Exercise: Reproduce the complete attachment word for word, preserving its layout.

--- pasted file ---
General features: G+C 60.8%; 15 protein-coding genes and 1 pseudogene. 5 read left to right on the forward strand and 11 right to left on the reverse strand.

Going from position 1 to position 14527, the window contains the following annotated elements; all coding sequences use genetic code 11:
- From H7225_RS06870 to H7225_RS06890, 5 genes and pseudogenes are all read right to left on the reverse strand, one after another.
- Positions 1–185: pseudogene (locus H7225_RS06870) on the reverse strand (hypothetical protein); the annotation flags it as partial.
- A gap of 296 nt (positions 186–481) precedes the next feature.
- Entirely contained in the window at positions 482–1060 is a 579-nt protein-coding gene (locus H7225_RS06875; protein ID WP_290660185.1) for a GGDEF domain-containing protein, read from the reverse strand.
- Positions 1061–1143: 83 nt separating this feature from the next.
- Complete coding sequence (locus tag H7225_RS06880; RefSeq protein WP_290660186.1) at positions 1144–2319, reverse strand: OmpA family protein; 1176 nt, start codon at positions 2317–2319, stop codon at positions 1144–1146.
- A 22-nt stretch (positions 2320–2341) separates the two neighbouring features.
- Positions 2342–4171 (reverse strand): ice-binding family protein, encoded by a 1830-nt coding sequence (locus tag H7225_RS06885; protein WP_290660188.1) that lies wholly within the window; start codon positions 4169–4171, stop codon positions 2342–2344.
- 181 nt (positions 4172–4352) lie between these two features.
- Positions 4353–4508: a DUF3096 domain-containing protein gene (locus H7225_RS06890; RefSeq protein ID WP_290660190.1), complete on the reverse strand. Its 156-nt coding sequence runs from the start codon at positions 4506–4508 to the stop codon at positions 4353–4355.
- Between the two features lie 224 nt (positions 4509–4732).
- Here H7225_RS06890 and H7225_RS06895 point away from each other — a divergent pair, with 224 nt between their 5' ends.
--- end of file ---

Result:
General features: G+C 60.8%; 15 protein-coding genes and 1 pseudogene. 5 read left to right on the forward strand and 11 right to left on the reverse strand.

Going from position 1 to position 14527, the window contains the following annotated elements; all coding sequences use genetic code 11:
- From H7225_RS06870 to H7225_RS06890, 5 genes and pseudogenes are all read right to left on the reverse strand, one after another.
- Positions 1–185: pseudogene (locus H7225_RS06870) on the reverse strand (hypothetical protein); the annotation flags it as partial.
- A gap of 296 nt (positions 186–481) precedes the next feature.
- Entirely contained in the window at positions 482–1060 is a 579-nt protein-coding gene (locus H7225_RS06875; protein ID WP_290660185.1) for a GGDEF domain-containing protein, read from the reverse strand.
- Positions 1061–1143: 83 nt separating this feature from the next.
- Complete coding sequence (locus tag H7225_RS06880; RefSeq protein WP_290660186.1) at positions 1144–2319, reverse strand: OmpA family protein; 1176 nt, start codon at positions 2317–2319, stop codon at positions 1144–1146.
- A 22-nt stretch (positions 2320–2341) separates the two neighbouring features.
- Positions 2342–4171 (reverse strand): ice-binding family protein, encoded by a 1830-nt coding sequence (locus tag H7225_RS06885; protein WP_290660188.1) that lies wholly within the window; start codon positions 4169–4171, stop codon positions 2342–2344.
- 181 nt (positions 4172–4352) lie between these two features.
- Positions 4353–4508: a DUF3096 domain-containing protein gene (locus H7225_RS06890; RefSeq protein ID WP_290660190.1), complete on the reverse strand. Its 156-nt coding sequence runs from the start codon at positions 4506–4508 to the stop codon at positions 4353–4355.
- Between the two features lie 224 nt (positions 4509–4732).
- Here H7225_RS06890 and H7225_RS06895 point away from each other — a divergent pair, with 224 nt between their 5' ends.